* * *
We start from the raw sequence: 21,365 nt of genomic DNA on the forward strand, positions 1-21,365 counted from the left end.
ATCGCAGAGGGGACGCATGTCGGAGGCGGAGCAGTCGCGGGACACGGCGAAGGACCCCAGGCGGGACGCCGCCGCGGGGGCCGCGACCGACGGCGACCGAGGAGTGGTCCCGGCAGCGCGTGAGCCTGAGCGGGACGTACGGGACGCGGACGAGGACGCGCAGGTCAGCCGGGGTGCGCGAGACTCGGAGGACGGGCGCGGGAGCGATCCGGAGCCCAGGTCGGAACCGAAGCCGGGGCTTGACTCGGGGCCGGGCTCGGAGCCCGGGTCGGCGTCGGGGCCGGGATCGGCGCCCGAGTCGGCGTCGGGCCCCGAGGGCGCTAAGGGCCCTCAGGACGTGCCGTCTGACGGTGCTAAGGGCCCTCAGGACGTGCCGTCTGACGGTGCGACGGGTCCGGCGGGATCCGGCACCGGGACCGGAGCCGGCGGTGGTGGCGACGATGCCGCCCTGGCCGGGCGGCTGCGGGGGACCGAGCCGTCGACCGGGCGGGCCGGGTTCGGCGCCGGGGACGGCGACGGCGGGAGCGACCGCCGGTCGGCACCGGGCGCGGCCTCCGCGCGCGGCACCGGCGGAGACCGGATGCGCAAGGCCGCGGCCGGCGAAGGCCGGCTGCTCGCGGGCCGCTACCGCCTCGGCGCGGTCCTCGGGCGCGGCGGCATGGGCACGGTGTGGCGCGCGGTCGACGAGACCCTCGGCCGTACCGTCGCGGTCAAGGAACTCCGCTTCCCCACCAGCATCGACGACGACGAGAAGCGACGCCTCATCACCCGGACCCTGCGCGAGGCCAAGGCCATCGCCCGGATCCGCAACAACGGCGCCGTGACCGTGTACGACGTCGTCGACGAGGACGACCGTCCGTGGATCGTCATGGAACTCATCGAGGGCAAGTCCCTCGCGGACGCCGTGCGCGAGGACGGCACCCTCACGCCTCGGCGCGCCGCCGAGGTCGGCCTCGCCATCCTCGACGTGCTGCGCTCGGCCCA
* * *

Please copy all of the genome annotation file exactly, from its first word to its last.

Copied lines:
We start from the raw sequence: 21,365 nt of genomic DNA on the forward strand, positions 1-21,365 counted from the left end.
ATCGCAGAGGGGACGCATGTCGGAGGCGGAGCAGTCGCGGGACACGGCGAAGGACCCCAGGCGGGACGCCGCCGCGGGGGCCGCGACCGACGGCGACCGAGGAGTGGTCCCGGCAGCGCGTGAGCCTGAGCGGGACGTACGGGACGCGGACGAGGACGCGCAGGTCAGCCGGGGTGCGCGAGACTCGGAGGACGGGCGCGGGAGCGATCCGGAGCCCAGGTCGGAACCGAAGCCGGGGCTTGACTCGGGGCCGGGCTCGGAGCCCGGGTCGGCGTCGGGGCCGGGATCGGCGCCCGAGTCGGCGTCGGGCCCCGAGGGCGCTAAGGGCCCTCAGGACGTGCCGTCTGACGGTGCTAAGGGCCCTCAGGACGTGCCGTCTGACGGTGCGACGGGTCCGGCGGGATCCGGCACCGGGACCGGAGCCGGCGGTGGTGGCGACGATGCCGCCCTGGCCGGGCGGCTGCGGGGGACCGAGCCGTCGACCGGGCGGGCCGGGTTCGGCGCCGGGGACGGCGACGGCGGGAGCGACCGCCGGTCGGCACCGGGCGCGGCCTCCGCGCGCGGCACCGGCGGAGACCGGATGCGCAAGGCCGCGGCCGGCGAAGGCCGGCTGCTCGCGGGCCGCTACCGCCTCGGCGCGGTCCTCGGGCGCGGCGGCATGGGCACGGTGTGGCGCGCGGTCGACGAGACCCTCGGCCGTACCGTCGCGGTCAAGGAACTCCGCTTCCCCACCAGCATCGACGACGACGAGAAGCGACGCCTCATCACCCGGACCCTGCGCGAGGCCAAGGCCATCGCCCGGATCCGCAACAACGGCGCCGTGACCGTGTACGACGTCGTCGACGAGGACGACCGTCCGTGGATCGTCATGGAACTCATCGAGGGCAAGTCCCTCGCGGACGCCGTGCGCGAGGACGGCACCCTCACGCCTCGGCGCGCCGCCGAGGTCGGCCTCGCCATCCTCGACGTGCTGCGCTCGGCCCA